US 6872673 B2
A laminate and insulation board containing such laminate and a method of making the board are disclosed. The products are useful for residences and light commercial buildings. Such boards possess high strength, excellent structural integrity, and excellent oxygen and water vapor barrier properties.
1. An insulation board comprising a foamed material having first and second primary opposed generally flat surfaces, at least one of said foamed surfaces bonded to a laminate, said laminate comprising:
(a) a polyester layer having a first metallized surface and a second uncoated surface opposed to said metallized surface;
(b) a fibrous layer comprising paper ranging in weight from about 5 lbs/1,000 ft.2 to about 50 lbs/1,000 ft.2 and having first and second opposed surfaces, said first surface adhered to said first metallized surface of said plastic material; and
(c) a polyethylene layer adhered to said second opposed surface of said fibrous layer, said foamed surface being bonded to said second uncoated surface of said first plastic layer of said laminate.
2. The insulation board of
Insulation boards, including foam insulation boards, are commonly used to enhance insulation of building structures. Relatively thin (about ¼ inch to about 3.0 inches), rectangular panels of foam board are commonly placed between the dry wall and building exteriors such as stone, brick, wood, stucco, etc. Such panels are referred to in the trade as “residential foam sheathing.” Insulation boards employed in such applications may include, but are not limited to, those utilizing polyisocyanurate foam and extruded polystyrene, polyolefin, and polyurethane foams and beads.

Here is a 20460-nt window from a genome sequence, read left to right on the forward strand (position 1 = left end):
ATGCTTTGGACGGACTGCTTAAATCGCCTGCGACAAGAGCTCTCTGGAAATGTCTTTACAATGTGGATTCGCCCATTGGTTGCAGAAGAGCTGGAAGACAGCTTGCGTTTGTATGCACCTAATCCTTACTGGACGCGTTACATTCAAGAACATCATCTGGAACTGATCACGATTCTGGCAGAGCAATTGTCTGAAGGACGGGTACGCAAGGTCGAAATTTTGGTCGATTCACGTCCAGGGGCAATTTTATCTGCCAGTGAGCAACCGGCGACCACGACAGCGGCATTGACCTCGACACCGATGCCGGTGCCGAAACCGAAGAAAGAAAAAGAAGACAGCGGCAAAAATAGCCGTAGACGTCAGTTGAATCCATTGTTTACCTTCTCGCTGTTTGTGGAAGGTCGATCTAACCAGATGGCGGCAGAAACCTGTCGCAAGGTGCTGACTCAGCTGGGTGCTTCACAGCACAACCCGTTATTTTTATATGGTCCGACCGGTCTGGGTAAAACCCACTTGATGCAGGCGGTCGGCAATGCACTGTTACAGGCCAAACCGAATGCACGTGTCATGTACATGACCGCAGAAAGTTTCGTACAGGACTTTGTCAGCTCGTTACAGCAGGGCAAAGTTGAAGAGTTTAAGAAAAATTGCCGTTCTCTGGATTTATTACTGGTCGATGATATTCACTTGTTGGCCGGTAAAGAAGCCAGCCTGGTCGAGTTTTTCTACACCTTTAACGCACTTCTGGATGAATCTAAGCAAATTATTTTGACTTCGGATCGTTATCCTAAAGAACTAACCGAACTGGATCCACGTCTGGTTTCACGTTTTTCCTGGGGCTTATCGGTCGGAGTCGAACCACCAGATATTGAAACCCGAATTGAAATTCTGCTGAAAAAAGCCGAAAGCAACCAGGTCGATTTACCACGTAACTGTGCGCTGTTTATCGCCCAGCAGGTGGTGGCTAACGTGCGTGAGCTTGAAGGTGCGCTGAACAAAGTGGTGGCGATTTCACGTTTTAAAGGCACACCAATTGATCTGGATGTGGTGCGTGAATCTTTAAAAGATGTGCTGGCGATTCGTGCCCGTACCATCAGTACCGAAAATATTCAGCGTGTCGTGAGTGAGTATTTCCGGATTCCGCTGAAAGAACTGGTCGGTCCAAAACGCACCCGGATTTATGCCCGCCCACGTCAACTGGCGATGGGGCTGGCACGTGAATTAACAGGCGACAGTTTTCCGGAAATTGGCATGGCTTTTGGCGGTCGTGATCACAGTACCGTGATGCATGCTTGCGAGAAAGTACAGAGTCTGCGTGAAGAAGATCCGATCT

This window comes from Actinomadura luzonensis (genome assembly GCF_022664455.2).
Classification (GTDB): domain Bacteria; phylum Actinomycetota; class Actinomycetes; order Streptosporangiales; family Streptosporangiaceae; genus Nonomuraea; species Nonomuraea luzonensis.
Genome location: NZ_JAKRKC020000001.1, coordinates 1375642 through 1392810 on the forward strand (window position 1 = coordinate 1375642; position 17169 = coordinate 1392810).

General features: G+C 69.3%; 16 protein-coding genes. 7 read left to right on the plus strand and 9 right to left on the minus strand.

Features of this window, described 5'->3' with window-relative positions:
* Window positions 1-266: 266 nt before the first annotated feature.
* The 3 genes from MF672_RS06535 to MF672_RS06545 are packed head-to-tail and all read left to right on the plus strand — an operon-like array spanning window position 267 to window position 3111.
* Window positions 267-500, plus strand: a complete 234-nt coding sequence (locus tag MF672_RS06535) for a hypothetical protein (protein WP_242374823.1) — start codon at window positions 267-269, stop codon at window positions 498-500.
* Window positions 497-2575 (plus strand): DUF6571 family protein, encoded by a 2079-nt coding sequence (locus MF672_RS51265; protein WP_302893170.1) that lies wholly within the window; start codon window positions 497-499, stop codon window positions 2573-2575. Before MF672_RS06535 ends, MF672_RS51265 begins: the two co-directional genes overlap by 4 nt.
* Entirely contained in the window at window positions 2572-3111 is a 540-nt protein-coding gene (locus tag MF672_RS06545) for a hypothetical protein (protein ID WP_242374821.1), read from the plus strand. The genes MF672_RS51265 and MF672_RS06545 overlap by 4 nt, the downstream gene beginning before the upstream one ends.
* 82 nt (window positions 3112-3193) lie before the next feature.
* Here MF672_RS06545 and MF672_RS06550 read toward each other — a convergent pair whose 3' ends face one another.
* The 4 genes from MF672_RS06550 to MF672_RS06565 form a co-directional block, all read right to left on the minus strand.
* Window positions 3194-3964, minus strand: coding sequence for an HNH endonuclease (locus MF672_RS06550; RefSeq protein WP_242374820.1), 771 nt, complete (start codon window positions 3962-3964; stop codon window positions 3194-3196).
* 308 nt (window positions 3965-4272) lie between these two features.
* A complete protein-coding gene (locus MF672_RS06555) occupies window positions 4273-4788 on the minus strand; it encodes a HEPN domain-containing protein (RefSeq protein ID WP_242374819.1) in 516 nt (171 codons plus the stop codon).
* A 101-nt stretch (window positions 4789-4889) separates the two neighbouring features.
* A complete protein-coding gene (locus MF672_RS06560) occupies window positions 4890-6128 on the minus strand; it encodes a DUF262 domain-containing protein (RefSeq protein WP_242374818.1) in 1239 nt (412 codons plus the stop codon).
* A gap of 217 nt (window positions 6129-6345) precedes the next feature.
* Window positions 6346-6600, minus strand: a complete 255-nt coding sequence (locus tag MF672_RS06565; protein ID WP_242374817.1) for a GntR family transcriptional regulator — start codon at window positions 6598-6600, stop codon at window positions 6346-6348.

A problem encountered when using thin insulation boards is physical damage from bending, impact, or breaking. Such damage may occur by acts of vandalism, high velocity winds, rain, hail, construction practices, and the like. For example, in construction, it is common for ladders placed against vertical walls to bend or break the insulation boards. It is also common for construction personnel to kneel upon insulation boards during construction.
Foam insulation boards are subject to oxygen and water vapor transmission and structural damage, both of which, over time, contribute to deterioration of the insulation properties and reduce the structural integrity of the board. A technique to address the problems of physical damage and loss of insulation properties is to apply or adhere a facing material (called a “facer”) to at least one side of the board. Examples of such facing materials include plastic film, thin metal foil, paper or thin cellulose, non-woven polymeric fabrics, fiberglass scrims, and combinations of the foregoing.